With all the recent discussions on remixes and mashups too, it seems kinda funny, that those “artists” are recognized for their ability to get creative with other people’s creativity. Can the remixers actually create something original? I wonder where our culture is headed with the “remix culture” and easy “drag and drop” features—making things too easy takes away our ability to have to work things out on our own.
Heck, there’s tons of ways this thread could go….I’ll stop here for now!
I don’t really care about being able to upgrade my processor or attach external devices. Hardware is just a means to the end of software for me. That’s all atoms, and I think everything interesting is in the bits.
For me, the line is at the file system. As long as I can directly edit files, I have all the hackability I want. So the Mac App Store concerns me more than anything else, as that points to a future in which the file system is hidden from me, and I can only edit files via an abstracted layer of approved apps. I’m fine with that on my phone, but not my computer.
You know Steve Wozniak isn’t dead, right?
Scott, From an environmental standpoint, I can see it two ways… you used to be able to prolong the life of your hardware by doing upgrades, so that should have meant less atoms in the landfill. Of course now you’re starting with more environmental friendly parts to begin with. When I paid $2,000 for a Power
Mac years ago and it got to the point where it still did everything I wanted to do, just a little slower than I would have liked, it was very appealing to know that for under $600 I could upgrade the processor and not start over with a whole damn new computer.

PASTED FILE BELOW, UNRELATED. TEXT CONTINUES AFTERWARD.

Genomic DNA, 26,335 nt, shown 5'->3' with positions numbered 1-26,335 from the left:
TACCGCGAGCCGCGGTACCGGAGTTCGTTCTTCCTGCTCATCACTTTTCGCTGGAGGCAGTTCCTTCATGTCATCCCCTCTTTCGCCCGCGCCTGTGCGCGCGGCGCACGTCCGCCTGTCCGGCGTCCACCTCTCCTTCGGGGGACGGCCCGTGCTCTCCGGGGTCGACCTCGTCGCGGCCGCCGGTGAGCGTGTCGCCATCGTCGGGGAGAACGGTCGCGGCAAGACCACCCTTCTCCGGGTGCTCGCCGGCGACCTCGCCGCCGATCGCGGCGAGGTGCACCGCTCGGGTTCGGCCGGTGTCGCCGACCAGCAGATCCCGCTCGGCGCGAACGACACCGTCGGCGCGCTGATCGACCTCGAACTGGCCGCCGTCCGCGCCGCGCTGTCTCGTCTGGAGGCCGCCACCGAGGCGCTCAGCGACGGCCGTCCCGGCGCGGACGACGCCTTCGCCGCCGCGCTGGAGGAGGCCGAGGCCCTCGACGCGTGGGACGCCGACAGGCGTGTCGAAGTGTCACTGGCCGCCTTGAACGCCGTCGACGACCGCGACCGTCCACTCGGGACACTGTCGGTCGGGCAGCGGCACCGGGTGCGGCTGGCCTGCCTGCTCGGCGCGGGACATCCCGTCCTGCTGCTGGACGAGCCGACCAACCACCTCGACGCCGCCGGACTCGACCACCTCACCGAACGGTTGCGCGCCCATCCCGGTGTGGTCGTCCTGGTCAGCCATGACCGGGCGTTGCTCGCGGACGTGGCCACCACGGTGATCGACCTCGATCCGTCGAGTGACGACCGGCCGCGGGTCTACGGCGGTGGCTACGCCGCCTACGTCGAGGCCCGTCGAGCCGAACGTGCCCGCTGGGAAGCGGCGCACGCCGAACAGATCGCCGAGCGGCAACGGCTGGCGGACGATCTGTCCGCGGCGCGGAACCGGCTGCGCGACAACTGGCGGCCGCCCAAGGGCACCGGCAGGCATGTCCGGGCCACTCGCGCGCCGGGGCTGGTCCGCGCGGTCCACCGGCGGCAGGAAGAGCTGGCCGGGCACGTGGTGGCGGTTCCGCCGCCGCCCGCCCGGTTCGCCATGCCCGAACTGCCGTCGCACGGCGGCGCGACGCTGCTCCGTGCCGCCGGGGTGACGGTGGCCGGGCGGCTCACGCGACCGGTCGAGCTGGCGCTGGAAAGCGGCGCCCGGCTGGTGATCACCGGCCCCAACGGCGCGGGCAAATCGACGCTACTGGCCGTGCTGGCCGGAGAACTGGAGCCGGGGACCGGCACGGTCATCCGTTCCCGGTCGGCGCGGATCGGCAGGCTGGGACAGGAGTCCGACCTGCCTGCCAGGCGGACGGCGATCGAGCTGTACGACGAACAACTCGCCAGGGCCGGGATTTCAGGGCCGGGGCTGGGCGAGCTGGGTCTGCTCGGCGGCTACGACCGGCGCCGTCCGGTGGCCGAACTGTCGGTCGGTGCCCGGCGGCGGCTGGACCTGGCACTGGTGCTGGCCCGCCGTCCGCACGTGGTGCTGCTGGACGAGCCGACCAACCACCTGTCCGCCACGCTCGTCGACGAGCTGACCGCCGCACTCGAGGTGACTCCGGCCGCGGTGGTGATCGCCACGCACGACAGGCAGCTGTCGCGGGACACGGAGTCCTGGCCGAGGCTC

As for the file system… I’m only partially OK with it being hidden from me on my phone. I’d prefer it was not hidden from me, but I can deal with it. I still wonder if it’s a dumbing down of the systems we use though. My iPhone is really a computer, and I wish I could access it the same way I access my other computers… via a file system, SSH, a command line, etc. The Mac App Store? Yeah, that scares me…
As for the hardware/software part, I’m becoming more of a hardware fan than a software fan in some respects, and seeing Apple’s hardware become more and more closed (from appearances anyway) concerns me.
And yes, I know Woz isn’t dead. :)
I agree that the Air is rather useless, but you talk as if Apple is the only maker of computers. There will always be other choices if hackability is a primary concern.
I might not personally agree with the closed nature of their products, but they are doing a good job of opening electronics up to a wider range of people than ever before. My one- and four-year-old daughters love the iPad, and it’s amazing to see how they learn to use it precisely because Apple manages most of it for them (I’m sure the touch interface helps too). Apple is filling a niche that should have been filled long ago, but it’s just a niche.
Chris, I spent many years trying to use software that ran on OS X, Windows, and Linux (when possible) and in past times I’ve had a Windows box on my desk next to my Mac, but in more recent years I’ve become more reliant on specific applications that are OS X only, so I’ve got a vested interest in seeing that the platform remains (somewhat) open and relevant to what I want in an operating system.
I do want Apple to keep pushing forward and making things better for everyone, but not at the expense of “dumbing down” everything and making what used to be simple things harder for the uber-technical crowd.